France’s decision to invite Russia to attend the 80th anniversary of the D-Day landings has stoked tensions with allied nations as leaders prepare to gather on the Normandy beaches on June 6, Report informs via POLITICO.

Last month, Paris caught Western countries off guard when D-Day organizers announced they were extending an invitation to Moscow even as Russia launches a fresh offensive on Ukraine.

Officials from the United Kingdom, the United States and two other World War II allies expressed concerns over the move, raising questions ranging from the symbolic nature of the occasion, protocol issues and queries about diplomatic engagement with Russian representatives.

The White House is not pleased about the invitation, two administration officials told POLITICO. “We would defer to the government of France, which organizes the commemoration at Normandy,” one of the officials said. “But perhaps this will remind the Russians that they actually fought real Nazis once, not imaginary ones in Ukraine.”

A UK government official said that France’s actions — not only the D-Day invitation but also hosting Chinese President Xi Jinping this month and sending a representative to Russian President Vladimir Putin’s inauguration — were “disturbing.”

They said President Emmanuel Macron gave the impression of “seeing himself above the fray and that in the end he’s going to be some form on peace broker” on Ukraine, which they called “completely misplaced.”

A diplomat from another European nation said Paris “took everyone by surprise” with the invitation to Russia. The same diplomat expressed frustration over the lack of communication since the announcement in light of the high level of representation from several countries. US President Joe Biden, Britain’s King Charles and German Chancellor Olaf Scholz are expected to attend.

“The French have kept the discussions over the invitation quite internal,” said the diplomat who, like others quoted in this article, was granted anonymity to discuss the sensitive matter.

The organizer of the D-Day commemorations, Mission Libération, which is headed by France’s former ambassador to Washington Philippe Etienne, said last month that Russian representatives would be invited though Putin was persona non grata at the ceremony.

“Contrary to the Kremlin, France does not do political revisionism of history,” Mission Libération said in a statement. “Historically, France has always invited countries whose troops had landed in Normandy. An invitation has in the past been extended to the Russian federation,” the statement said.

Mission Libération did not confirm which Russian officials had been included as invited guests, nor whether Russia had accepted the invitation. An official for Mission Libération contacted by POLITICO said organizers were currently more “focused on preparations for the commemorations” than on the details of the guest list.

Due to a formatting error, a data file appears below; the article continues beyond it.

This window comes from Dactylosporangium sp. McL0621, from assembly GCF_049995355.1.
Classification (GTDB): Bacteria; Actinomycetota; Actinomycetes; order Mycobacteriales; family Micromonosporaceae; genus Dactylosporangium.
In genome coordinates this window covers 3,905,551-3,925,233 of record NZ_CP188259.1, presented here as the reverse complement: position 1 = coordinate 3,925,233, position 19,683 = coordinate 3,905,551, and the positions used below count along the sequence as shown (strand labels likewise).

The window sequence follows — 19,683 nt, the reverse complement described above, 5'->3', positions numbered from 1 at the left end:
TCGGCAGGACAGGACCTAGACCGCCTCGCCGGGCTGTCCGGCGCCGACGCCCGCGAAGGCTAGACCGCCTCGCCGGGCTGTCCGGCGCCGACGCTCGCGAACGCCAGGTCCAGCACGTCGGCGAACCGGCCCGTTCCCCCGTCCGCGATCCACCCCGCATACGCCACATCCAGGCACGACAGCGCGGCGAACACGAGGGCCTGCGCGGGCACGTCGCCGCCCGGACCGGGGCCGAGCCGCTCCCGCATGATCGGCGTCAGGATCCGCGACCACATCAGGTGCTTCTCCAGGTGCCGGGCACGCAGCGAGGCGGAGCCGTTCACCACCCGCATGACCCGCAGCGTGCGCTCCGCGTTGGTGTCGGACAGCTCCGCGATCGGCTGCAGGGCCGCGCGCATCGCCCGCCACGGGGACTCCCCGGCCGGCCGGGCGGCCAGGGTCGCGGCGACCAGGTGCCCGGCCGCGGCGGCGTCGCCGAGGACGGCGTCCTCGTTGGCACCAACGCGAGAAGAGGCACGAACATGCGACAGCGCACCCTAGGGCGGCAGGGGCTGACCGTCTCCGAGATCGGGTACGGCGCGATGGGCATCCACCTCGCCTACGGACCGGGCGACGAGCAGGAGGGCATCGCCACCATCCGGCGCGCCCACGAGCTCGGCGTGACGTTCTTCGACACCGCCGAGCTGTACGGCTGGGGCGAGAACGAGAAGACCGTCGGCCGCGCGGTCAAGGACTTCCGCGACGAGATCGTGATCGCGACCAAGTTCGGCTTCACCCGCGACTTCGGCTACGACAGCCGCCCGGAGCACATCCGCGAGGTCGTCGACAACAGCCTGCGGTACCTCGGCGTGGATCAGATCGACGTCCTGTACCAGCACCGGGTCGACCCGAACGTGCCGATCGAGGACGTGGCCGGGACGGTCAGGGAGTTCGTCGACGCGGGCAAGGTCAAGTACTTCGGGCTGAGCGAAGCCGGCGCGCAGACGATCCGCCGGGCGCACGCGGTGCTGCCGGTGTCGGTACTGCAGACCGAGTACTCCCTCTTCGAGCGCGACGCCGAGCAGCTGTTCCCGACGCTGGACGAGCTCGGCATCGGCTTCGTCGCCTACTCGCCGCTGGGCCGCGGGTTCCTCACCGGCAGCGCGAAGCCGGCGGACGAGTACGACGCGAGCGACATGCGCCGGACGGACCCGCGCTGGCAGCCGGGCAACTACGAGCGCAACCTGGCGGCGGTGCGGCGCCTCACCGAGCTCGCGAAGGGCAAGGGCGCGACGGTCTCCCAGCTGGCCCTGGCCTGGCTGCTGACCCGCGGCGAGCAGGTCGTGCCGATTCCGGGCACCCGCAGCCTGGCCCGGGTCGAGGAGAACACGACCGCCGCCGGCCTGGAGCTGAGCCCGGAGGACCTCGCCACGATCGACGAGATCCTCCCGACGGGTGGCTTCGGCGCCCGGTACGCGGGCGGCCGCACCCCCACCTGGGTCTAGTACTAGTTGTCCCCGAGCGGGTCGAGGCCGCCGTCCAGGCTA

The ´´Élysée Palace declined to comment for this story.

Russia’s presence for the D-Day ceremony would not be a first. Putin attended the 60th D-Day anniversary and the 70th anniversary, which took place several months after Russia annexed the Ukrainian territory of Crimea in 2014.

Tobias Ellwood, a Conservative MP and former U.K. defense minister, defended the move and said if Russia were not invited, then “we would risk blurring the geopolitics of today with the unity of purpose in defeating Nazism in the past.” The Soviet Union lost an estimated 27 million people during World War II.

Macron long ago dropped his drive to seek conciliation with Putin in the early stages of the war in Ukraine. In recent months, the French leader has even upped the anti-Russian rhetoric, floating in February the possibility that Western troops could be deployed to Ukraine.

But in recent months, there are signs Paris has also sought to engage with Moscow. Last week, France’s ambassador to Russia Pierre Lévy raised eyebrows when he attended Putin’s fifth presidential inauguration amid a boycott by most Western countries.

Such actions were “a concern,” said a British minister. “We’ve got to focus on making sure [allied nations] are not only saying the right things but doing the right things when it comes to Ukraine,” said the minister, who was also granted anonymity.

Russian athletes will also be allowed to compete in the Paris Olympic Games under a neutral flag.

Preparations for D-Day come after Russia renewed its offensive against Ukraine, focusing its attacks in the northern Kharkiv region. The decision to include Russian representatives at this particular time has created unease even among French officials.